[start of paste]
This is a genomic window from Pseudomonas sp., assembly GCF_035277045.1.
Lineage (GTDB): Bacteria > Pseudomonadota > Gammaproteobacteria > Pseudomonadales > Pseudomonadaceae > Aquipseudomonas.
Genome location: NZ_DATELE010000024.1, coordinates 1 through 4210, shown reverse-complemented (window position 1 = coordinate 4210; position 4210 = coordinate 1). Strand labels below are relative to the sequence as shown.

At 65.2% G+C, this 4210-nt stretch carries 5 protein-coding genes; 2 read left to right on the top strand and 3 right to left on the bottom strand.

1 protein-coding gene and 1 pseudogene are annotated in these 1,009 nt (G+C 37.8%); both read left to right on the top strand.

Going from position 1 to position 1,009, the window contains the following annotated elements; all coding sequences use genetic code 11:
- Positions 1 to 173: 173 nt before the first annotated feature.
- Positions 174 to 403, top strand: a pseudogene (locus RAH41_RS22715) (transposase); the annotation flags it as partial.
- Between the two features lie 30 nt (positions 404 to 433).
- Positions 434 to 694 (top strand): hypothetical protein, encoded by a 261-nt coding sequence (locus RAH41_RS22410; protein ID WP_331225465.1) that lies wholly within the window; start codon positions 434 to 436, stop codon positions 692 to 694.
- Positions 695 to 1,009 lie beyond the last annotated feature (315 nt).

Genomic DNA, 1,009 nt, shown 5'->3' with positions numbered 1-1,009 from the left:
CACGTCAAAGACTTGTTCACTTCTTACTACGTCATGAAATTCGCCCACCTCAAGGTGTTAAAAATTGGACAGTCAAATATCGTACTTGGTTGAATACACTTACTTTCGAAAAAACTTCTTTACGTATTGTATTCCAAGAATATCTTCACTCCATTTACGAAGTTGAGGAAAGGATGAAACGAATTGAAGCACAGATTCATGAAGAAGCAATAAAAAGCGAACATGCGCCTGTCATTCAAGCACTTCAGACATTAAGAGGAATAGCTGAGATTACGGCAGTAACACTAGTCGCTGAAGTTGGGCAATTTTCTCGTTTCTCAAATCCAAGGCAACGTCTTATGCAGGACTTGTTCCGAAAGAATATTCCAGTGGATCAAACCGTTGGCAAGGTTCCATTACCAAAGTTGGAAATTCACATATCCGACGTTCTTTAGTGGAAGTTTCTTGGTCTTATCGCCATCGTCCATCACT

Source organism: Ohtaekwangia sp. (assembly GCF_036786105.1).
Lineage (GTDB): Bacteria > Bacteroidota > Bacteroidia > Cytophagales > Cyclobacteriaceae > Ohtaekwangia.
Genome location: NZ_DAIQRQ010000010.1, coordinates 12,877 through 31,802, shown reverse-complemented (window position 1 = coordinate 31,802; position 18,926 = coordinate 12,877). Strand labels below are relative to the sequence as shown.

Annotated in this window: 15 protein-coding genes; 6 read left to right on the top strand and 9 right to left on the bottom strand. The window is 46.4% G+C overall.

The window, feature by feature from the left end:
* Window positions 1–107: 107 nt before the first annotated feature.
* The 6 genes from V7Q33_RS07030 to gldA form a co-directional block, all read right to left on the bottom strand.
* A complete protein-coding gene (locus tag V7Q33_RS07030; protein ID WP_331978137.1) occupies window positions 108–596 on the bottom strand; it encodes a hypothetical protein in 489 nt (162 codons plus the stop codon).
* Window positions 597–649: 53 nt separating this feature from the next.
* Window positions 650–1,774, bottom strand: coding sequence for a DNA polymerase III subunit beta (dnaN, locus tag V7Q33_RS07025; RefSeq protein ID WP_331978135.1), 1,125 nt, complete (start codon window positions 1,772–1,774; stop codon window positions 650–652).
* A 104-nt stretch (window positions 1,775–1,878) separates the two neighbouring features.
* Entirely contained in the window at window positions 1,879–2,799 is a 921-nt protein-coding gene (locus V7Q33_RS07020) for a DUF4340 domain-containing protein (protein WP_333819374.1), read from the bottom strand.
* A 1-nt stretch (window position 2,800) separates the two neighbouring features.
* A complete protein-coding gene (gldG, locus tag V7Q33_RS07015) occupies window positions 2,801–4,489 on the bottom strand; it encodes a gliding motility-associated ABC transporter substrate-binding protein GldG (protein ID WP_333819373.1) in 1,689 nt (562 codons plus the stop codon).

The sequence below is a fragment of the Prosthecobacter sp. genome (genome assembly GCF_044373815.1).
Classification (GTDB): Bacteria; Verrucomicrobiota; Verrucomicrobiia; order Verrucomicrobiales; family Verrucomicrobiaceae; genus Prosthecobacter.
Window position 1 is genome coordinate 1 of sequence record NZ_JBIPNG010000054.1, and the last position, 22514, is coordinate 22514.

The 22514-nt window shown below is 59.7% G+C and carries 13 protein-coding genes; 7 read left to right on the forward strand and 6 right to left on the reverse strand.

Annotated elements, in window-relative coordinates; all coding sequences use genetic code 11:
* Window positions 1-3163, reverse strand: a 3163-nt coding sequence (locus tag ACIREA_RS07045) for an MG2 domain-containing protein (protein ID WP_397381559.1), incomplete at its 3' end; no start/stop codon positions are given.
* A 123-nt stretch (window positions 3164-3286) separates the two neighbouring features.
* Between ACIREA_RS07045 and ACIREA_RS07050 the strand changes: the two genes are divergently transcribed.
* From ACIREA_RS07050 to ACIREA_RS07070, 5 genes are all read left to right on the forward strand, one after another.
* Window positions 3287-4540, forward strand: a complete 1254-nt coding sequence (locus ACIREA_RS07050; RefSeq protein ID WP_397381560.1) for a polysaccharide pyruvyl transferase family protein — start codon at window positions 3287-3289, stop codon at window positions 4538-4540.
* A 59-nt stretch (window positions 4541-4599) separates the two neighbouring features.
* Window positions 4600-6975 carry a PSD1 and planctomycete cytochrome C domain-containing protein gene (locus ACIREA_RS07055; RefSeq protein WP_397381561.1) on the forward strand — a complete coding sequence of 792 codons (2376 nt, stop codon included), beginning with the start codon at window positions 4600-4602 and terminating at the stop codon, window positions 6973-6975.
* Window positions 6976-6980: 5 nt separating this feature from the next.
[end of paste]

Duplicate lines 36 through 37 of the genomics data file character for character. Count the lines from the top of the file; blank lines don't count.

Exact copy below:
* From ACIREA_RS07050 to ACIREA_RS07070, 5 genes are all read left to right on the forward strand, one after another.
* Window positions 3287-4540, forward strand: a complete 1254-nt coding sequence (locus ACIREA_RS07050; RefSeq protein ID WP_397381560.1) for a polysaccharide pyruvyl transferase family protein — start codon at window positions 3287-3289, stop codon at window positions 4538-4540.